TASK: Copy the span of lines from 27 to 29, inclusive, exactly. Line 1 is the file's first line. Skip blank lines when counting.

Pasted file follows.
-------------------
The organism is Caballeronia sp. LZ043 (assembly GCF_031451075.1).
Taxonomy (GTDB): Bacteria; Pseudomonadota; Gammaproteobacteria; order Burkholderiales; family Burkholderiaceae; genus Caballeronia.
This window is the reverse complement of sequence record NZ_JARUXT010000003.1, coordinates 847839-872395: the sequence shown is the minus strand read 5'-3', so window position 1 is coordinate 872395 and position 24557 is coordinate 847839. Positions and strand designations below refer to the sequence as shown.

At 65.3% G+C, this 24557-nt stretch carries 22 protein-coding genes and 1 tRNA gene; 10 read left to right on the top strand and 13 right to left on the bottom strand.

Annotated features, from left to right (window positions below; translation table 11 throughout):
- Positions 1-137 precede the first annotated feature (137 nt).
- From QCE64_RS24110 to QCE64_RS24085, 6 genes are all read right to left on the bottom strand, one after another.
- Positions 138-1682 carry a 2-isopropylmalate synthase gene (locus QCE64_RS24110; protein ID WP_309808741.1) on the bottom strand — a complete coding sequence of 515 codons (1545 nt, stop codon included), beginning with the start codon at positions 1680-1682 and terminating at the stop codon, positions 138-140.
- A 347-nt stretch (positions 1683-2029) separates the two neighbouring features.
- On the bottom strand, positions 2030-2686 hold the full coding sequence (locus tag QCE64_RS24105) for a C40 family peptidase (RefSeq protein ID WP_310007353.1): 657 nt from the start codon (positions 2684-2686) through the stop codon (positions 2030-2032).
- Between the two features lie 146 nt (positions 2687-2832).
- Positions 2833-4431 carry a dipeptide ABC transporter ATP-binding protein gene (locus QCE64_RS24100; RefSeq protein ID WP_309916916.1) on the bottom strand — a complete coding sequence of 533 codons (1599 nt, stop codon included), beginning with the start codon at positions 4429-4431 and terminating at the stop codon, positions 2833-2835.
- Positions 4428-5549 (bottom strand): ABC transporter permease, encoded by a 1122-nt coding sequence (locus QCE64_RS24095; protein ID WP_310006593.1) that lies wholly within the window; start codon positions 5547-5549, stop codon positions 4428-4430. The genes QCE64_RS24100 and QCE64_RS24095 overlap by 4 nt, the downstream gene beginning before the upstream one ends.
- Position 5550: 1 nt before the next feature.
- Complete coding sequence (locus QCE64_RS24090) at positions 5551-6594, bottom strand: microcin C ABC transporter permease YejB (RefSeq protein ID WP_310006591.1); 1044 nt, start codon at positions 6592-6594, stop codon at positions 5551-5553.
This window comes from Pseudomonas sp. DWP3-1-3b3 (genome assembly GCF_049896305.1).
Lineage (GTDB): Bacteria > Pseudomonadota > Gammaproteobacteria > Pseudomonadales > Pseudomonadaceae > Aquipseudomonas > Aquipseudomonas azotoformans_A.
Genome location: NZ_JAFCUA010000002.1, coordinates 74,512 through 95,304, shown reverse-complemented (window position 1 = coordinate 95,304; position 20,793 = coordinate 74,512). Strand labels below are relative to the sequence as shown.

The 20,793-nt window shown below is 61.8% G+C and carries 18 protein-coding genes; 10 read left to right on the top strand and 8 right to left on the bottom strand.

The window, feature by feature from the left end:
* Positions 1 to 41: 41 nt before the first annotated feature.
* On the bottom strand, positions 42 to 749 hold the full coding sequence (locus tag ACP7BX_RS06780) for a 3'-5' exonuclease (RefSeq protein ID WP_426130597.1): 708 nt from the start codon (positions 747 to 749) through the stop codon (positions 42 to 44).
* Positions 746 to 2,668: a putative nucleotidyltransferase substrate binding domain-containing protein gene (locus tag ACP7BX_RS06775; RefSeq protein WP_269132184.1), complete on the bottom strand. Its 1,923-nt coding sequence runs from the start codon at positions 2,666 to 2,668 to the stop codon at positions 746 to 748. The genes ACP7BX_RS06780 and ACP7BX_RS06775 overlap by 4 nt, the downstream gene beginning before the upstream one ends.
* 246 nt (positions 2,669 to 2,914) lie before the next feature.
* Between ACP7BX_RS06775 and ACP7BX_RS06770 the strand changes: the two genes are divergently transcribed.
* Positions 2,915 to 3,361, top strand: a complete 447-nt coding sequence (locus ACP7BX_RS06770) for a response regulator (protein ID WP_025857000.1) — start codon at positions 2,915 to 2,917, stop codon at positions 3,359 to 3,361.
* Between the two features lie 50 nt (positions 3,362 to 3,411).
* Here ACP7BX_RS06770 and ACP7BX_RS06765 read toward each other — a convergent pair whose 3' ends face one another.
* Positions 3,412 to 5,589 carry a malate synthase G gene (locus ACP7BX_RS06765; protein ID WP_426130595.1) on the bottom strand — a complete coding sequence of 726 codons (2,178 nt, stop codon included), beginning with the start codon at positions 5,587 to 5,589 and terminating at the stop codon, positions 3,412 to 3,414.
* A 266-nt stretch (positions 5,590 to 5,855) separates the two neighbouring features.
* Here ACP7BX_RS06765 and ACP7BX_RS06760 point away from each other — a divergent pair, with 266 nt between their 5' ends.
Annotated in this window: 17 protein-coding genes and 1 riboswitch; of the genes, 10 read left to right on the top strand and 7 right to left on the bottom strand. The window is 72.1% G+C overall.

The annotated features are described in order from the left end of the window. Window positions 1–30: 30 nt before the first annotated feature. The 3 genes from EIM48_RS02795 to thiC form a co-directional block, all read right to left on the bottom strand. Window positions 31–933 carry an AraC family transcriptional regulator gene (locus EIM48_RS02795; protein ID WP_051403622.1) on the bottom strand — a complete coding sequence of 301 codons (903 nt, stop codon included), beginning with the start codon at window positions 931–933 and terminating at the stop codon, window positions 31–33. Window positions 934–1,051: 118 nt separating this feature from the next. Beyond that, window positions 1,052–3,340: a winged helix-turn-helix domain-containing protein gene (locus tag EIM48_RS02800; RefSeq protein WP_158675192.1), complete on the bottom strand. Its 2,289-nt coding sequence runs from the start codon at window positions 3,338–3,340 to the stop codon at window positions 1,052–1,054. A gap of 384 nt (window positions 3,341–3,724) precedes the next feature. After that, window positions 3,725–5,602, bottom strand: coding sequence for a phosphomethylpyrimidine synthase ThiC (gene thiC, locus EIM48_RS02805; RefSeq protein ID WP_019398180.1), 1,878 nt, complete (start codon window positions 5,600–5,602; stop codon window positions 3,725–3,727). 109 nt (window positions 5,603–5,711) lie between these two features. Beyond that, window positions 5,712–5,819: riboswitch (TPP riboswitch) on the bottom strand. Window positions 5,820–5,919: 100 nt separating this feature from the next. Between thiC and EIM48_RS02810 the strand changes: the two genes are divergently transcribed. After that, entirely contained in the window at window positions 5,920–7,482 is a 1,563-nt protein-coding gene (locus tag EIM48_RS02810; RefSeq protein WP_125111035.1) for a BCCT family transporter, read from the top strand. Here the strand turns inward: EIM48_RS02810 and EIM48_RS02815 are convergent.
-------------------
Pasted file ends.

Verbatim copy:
* Between the two features lie 50 nt (positions 3,362 to 3,411).
* Here ACP7BX_RS06770 and ACP7BX_RS06765 read toward each other — a convergent pair whose 3' ends face one another.
* Positions 3,412 to 5,589 carry a malate synthase G gene (locus ACP7BX_RS06765; protein ID WP_426130595.1) on the bottom strand — a complete coding sequence of 726 codons (2,178 nt, stop codon included), beginning with the start codon at positions 5,587 to 5,589 and terminating at the stop codon, positions 3,412 to 3,414.